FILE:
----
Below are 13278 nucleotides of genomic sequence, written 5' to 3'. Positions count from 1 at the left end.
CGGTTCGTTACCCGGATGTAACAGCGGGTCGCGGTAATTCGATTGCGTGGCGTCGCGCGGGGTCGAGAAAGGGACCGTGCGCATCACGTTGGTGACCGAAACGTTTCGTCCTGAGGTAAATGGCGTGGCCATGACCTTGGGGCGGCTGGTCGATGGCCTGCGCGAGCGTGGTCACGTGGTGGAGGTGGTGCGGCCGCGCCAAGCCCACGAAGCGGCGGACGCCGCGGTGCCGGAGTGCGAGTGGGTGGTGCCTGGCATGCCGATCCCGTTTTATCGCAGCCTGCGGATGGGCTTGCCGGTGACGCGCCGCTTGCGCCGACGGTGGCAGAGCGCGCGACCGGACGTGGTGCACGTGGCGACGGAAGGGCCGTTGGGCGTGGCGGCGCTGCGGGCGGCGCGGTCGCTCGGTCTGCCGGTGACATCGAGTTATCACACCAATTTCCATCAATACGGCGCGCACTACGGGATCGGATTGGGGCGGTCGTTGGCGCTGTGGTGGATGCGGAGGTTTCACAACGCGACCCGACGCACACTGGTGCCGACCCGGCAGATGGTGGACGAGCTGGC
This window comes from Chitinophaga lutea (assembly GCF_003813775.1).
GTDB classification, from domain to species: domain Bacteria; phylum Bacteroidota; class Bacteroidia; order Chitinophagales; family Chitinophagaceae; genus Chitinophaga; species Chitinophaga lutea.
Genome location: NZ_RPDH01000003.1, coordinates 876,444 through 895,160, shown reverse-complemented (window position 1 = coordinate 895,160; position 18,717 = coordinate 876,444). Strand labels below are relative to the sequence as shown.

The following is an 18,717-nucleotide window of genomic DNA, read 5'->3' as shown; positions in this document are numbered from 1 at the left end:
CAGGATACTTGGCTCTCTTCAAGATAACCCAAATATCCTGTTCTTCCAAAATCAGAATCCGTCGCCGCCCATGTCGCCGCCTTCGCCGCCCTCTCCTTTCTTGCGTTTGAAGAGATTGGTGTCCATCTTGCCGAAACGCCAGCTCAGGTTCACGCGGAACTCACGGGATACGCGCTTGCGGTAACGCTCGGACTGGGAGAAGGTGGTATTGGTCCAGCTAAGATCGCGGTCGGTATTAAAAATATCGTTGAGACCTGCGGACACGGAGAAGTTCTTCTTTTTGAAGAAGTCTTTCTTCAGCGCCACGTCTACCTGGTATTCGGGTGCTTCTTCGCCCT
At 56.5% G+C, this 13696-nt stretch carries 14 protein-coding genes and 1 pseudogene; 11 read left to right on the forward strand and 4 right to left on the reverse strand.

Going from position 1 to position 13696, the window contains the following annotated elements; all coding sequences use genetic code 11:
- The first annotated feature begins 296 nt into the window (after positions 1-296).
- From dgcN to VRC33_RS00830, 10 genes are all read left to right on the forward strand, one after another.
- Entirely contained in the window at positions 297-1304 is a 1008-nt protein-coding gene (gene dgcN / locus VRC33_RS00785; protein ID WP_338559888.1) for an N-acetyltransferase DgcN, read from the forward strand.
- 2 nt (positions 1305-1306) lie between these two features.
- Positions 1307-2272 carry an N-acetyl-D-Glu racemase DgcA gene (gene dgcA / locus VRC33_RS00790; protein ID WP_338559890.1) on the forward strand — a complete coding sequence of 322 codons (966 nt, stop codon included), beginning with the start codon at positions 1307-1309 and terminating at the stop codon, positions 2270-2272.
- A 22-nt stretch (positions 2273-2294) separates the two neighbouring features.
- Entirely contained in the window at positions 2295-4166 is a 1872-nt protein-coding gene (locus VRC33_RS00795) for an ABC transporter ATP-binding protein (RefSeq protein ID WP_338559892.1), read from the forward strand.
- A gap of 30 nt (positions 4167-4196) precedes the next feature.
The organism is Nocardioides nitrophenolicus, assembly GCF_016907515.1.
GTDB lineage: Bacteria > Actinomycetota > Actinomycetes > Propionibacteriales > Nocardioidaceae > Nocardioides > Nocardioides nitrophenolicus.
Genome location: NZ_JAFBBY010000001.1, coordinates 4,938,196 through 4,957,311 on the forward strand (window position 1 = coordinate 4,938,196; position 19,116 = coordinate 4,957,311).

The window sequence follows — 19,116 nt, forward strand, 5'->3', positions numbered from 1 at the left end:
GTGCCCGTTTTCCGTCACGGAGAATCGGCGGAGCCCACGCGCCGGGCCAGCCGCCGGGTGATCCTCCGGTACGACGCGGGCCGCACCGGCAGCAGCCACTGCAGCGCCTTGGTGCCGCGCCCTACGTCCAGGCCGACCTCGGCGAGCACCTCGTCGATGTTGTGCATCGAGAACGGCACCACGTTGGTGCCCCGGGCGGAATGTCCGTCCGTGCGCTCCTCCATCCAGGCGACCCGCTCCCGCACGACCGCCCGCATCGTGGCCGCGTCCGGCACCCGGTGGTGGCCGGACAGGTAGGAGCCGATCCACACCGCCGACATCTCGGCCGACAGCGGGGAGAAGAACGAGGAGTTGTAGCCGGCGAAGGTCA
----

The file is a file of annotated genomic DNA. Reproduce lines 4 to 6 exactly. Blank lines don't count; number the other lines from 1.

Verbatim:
GTDB classification, from domain to species: domain Bacteria; phylum Bacteroidota; class Bacteroidia; order Chitinophagales; family Chitinophagaceae; genus Chitinophaga; species Chitinophaga lutea.
Genome location: NZ_RPDH01000003.1, coordinates 876,444 through 895,160, shown reverse-complemented (window position 1 = coordinate 895,160; position 18,717 = coordinate 876,444). Strand labels below are relative to the sequence as shown.

The following is an 18,717-nucleotide window of genomic DNA, read 5'->3' as shown; positions in this document are numbered from 1 at the left end: